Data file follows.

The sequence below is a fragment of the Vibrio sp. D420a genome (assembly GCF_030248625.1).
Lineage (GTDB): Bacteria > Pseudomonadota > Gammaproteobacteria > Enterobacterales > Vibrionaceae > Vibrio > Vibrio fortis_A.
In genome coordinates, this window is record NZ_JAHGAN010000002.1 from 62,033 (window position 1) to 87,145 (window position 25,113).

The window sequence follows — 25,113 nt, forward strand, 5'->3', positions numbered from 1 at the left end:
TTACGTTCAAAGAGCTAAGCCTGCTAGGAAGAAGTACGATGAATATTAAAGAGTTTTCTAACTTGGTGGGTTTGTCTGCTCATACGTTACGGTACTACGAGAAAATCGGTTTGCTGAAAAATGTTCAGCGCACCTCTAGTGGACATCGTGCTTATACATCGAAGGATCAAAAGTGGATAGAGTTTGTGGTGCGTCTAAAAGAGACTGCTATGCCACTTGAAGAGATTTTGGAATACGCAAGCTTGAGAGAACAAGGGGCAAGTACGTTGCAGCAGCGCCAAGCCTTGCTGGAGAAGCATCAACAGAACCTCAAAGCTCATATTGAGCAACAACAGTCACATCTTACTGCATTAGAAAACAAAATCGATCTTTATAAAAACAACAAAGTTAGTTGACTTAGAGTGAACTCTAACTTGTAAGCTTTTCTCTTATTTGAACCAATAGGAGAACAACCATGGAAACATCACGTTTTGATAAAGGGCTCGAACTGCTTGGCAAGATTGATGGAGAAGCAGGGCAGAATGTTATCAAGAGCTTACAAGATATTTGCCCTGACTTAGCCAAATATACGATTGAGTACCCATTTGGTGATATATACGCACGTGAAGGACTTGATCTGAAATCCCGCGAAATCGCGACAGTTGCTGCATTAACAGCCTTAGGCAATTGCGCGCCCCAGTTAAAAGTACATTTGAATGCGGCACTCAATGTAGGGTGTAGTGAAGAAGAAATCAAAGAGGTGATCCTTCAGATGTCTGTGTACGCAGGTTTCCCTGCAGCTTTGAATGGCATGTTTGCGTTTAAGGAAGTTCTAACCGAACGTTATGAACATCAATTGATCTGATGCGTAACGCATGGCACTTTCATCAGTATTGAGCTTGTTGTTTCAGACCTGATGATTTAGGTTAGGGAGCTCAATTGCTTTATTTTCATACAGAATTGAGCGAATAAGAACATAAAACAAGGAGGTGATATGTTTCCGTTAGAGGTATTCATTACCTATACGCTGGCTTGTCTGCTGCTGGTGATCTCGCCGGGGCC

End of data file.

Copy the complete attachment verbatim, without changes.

The sequence below is a fragment of the Vibrio sp. D420a genome (assembly GCF_030248625.1).
Lineage (GTDB): Bacteria > Pseudomonadota > Gammaproteobacteria > Enterobacterales > Vibrionaceae > Vibrio > Vibrio fortis_A.
In genome coordinates, this window is record NZ_JAHGAN010000002.1 from 62,033 (window position 1) to 87,145 (window position 25,113).

The window sequence follows — 25,113 nt, forward strand, 5'->3', positions numbered from 1 at the left end:
TTACGTTCAAAGAGCTAAGCCTGCTAGGAAGAAGTACGATGAATATTAAAGAGTTTTCTAACTTGGTGGGTTTGTCTGCTCATACGTTACGGTACTACGAGAAAATCGGTTTGCTGAAAAATGTTCAGCGCACCTCTAGTGGACATCGTGCTTATACATCGAAGGATCAAAAGTGGATAGAGTTTGTGGTGCGTCTAAAAGAGACTGCTATGCCACTTGAAGAGATTTTGGAATACGCAAGCTTGAGAGAACAAGGGGCAAGTACGTTGCAGCAGCGCCAAGCCTTGCTGGAGAAGCATCAACAGAACCTCAAAGCTCATATTGAGCAACAACAGTCACATCTTACTGCATTAGAAAACAAAATCGATCTTTATAAAAACAACAAAGTTAGTTGACTTAGAGTGAACTCTAACTTGTAAGCTTTTCTCTTATTTGAACCAATAGGAGAACAACCATGGAAACATCACGTTTTGATAAAGGGCTCGAACTGCTTGGCAAGATTGATGGAGAAGCAGGGCAGAATGTTATCAAGAGCTTACAAGATATTTGCCCTGACTTAGCCAAATATACGATTGAGTACCCATTTGGTGATATATACGCACGTGAAGGACTTGATCTGAAATCCCGCGAAATCGCGACAGTTGCTGCATTAACAGCCTTAGGCAATTGCGCGCCCCAGTTAAAAGTACATTTGAATGCGGCACTCAATGTAGGGTGTAGTGAAGAAGAAATCAAAGAGGTGATCCTTCAGATGTCTGTGTACGCAGGTTTCCCTGCAGCTTTGAATGGCATGTTTGCGTTTAAGGAAGTTCTAACCGAACGTTATGAACATCAATTGATCTGATGCGTAACGCATGGCACTTTCATCAGTATTGAGCTTGTTGTTTCAGACCTGATGATTTAGGTTAGGGAGCTCAATTGCTTTATTTTCATACAGAATTGAGCGAATAAGAACATAAAACAAGGAGGTGATATGTTTCCGTTAGAGGTATTCATTACCTATACGCTGGCTTGTCTGCTGCTGGTGATCTCGCCGGGGCC